The circuit starts with a sharp climb, clearly no problem for the F1 cars but a good pull for a cyclist, and then disappears into the famous tunnel beneath the hotel. This, you would think, sounds easy to find but with the removable street furniture in place and confusing junctions (confusing for us anyway) we soon lost the circuit! However, we did find the café de paris and casino area and posed for the obligatory photos surrounded by automotive exotica.
Upon leaving the casino, we managed to find the circuit again and followed it as it dropped and twisted steeply down to the coast, quickly reaching the finishing straight. I reckon it only took us a couple of minutes of riding to complete a lap! Now, maybe we were on good form after our holiday and this was why we had completed our lap at F1 car pace but I suspect the reality was that, once again, my navigational skills had come up short and we had, in fact, missed a significant section of the circuit!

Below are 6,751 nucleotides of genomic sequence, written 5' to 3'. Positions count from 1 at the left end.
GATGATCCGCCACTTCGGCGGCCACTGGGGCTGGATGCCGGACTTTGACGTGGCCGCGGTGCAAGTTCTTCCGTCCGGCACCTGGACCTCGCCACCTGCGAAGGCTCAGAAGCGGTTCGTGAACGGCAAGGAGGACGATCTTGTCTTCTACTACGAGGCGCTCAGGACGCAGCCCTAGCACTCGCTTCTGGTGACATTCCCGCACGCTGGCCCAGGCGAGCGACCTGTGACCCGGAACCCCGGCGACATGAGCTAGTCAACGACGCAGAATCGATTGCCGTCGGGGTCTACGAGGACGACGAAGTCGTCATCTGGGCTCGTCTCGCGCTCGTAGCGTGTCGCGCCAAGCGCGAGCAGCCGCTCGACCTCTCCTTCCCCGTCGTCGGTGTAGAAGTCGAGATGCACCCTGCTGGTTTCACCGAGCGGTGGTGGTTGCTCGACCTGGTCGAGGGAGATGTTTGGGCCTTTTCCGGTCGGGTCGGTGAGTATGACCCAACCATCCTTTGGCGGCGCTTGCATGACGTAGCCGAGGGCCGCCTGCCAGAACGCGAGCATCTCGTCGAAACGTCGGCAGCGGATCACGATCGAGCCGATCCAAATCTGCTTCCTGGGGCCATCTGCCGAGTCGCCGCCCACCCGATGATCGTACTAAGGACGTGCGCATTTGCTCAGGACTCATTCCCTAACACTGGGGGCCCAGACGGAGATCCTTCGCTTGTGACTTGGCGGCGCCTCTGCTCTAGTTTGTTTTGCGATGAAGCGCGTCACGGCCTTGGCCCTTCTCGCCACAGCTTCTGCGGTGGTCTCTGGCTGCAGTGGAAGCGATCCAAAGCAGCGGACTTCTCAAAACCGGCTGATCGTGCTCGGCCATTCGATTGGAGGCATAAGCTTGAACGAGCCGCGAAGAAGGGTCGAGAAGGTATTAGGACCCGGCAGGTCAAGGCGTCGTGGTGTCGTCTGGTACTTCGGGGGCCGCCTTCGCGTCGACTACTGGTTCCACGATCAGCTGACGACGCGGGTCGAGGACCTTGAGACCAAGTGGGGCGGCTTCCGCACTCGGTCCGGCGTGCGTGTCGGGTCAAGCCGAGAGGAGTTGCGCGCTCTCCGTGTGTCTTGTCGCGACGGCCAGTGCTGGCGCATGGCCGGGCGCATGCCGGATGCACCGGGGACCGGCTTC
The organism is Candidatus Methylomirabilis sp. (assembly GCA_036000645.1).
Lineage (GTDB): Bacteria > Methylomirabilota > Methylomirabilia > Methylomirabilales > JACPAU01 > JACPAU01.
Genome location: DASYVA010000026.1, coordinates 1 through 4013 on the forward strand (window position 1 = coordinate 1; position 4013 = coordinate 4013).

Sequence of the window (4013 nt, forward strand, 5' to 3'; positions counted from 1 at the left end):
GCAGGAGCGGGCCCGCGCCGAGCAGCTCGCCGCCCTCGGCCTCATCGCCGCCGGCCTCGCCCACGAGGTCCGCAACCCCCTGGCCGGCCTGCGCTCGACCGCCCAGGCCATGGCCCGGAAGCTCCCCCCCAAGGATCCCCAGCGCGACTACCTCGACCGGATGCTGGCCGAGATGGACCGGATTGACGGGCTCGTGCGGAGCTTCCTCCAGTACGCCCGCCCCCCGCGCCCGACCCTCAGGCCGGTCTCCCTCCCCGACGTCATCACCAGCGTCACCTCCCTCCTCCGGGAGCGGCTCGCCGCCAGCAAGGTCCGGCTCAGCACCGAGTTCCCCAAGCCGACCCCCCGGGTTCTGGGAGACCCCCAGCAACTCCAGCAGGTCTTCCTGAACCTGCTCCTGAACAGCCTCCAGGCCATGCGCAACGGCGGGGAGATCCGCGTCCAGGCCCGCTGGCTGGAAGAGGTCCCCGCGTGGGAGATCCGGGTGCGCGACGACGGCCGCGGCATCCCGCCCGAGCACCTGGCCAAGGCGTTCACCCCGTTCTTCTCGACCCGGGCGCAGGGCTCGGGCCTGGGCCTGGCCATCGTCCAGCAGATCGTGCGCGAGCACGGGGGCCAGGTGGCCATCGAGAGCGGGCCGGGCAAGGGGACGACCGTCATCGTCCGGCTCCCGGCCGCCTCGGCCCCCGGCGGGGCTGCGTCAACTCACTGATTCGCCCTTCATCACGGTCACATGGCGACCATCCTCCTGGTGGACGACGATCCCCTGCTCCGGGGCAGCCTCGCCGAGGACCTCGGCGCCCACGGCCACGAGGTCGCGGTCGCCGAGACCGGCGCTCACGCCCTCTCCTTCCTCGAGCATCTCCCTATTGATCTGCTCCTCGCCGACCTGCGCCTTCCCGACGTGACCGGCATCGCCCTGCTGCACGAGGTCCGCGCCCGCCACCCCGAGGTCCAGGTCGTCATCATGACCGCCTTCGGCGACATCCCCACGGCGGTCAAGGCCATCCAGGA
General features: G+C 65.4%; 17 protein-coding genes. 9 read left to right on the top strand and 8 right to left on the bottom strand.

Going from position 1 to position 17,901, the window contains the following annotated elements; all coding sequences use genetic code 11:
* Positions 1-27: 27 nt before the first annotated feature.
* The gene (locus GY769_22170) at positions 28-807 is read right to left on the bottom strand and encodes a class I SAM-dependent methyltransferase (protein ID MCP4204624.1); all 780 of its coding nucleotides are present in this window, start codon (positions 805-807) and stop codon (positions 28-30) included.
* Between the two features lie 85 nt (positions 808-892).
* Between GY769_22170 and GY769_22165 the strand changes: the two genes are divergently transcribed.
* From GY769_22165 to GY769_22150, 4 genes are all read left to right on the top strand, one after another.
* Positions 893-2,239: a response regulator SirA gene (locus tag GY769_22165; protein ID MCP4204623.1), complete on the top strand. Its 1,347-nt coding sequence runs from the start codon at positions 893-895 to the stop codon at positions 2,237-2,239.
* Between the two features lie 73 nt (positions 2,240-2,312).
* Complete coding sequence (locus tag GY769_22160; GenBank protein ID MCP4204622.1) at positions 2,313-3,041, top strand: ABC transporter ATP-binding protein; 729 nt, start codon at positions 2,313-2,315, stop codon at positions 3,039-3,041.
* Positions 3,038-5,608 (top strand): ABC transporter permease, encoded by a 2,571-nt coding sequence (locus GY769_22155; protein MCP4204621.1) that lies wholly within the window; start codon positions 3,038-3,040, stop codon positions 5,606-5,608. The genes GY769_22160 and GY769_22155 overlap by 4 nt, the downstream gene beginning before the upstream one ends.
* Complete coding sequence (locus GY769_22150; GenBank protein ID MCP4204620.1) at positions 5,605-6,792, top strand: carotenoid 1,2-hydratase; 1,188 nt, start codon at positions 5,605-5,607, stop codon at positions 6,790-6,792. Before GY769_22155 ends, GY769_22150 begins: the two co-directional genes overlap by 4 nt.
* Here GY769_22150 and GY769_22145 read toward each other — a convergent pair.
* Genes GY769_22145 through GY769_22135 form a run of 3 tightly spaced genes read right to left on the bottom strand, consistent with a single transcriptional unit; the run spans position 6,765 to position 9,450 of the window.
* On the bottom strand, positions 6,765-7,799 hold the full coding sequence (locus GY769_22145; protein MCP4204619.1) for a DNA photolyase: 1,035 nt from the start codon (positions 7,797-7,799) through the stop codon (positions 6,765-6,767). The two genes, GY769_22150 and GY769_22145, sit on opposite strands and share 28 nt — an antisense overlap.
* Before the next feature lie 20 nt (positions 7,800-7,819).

In an attempt to make up for the disappointment of being unable to navigate correctly around the F1 circuit, I convinced the lads that a short trip to the Palace would be well worthwhile as there were excellent views of Monaco and Monte Carlo from there. This would also redeem their faith in me as a navigator and French Riviera Tourist Guide!
The Palace was situated just above the F1 finishing area, we just had to follow a short, uphill road to get there, easy! Unfortunately, my usual navigational expertise failed me again! Rather than cruise straight into the Palace and Old Town Square, we ended up on a dead end road that led into a Bus station, no problem though, I thought we’d just turn round and find the correct road. However, the lads had other ideas, having seen a sign pointing the way to the palace and old town, we decided to follow this to save on any further debacles. This despite that fact that the sign looked remarkably like a pedestrian sign and pointed us into a bus station.